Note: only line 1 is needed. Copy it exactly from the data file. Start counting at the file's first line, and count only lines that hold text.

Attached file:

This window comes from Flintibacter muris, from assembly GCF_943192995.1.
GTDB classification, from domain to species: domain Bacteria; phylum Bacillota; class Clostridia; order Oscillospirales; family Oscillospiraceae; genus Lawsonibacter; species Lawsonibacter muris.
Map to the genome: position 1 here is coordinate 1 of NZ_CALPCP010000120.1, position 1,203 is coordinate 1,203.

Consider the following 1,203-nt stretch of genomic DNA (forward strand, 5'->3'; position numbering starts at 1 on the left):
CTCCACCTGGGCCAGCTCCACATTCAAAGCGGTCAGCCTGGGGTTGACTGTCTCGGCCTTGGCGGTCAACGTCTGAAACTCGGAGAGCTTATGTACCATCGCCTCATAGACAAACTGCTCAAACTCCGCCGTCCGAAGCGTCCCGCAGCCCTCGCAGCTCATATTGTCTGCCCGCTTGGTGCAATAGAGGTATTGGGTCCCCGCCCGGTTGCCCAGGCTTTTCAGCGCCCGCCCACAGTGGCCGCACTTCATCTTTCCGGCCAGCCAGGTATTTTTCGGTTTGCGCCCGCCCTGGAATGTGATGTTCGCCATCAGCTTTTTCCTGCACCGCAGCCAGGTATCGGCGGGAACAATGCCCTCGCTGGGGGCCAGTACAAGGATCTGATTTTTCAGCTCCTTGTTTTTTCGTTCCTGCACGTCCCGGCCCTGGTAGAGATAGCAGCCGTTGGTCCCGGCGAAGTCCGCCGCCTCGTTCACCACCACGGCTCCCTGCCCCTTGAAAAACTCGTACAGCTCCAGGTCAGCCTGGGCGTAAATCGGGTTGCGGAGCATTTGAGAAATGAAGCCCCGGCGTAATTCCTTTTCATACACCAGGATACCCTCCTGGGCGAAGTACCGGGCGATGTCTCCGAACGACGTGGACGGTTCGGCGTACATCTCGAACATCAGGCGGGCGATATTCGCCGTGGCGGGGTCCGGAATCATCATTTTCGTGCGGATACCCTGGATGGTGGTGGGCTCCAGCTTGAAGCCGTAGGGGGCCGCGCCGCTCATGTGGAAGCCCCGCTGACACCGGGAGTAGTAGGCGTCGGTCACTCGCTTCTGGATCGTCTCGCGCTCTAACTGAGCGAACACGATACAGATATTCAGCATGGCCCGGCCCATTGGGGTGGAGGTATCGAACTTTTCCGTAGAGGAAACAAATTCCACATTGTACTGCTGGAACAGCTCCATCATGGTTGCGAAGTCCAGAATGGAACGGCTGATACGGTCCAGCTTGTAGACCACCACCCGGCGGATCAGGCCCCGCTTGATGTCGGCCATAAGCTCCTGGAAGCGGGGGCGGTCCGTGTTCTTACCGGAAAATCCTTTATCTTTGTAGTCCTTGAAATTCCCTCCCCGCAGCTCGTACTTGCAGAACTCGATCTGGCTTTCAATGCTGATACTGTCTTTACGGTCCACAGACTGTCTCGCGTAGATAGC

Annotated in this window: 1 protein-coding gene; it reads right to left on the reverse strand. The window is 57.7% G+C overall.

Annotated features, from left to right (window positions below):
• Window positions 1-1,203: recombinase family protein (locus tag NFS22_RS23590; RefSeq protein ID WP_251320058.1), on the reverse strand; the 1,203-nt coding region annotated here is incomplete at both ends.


This window comes from Flintibacter muris, from assembly GCF_943192995.1.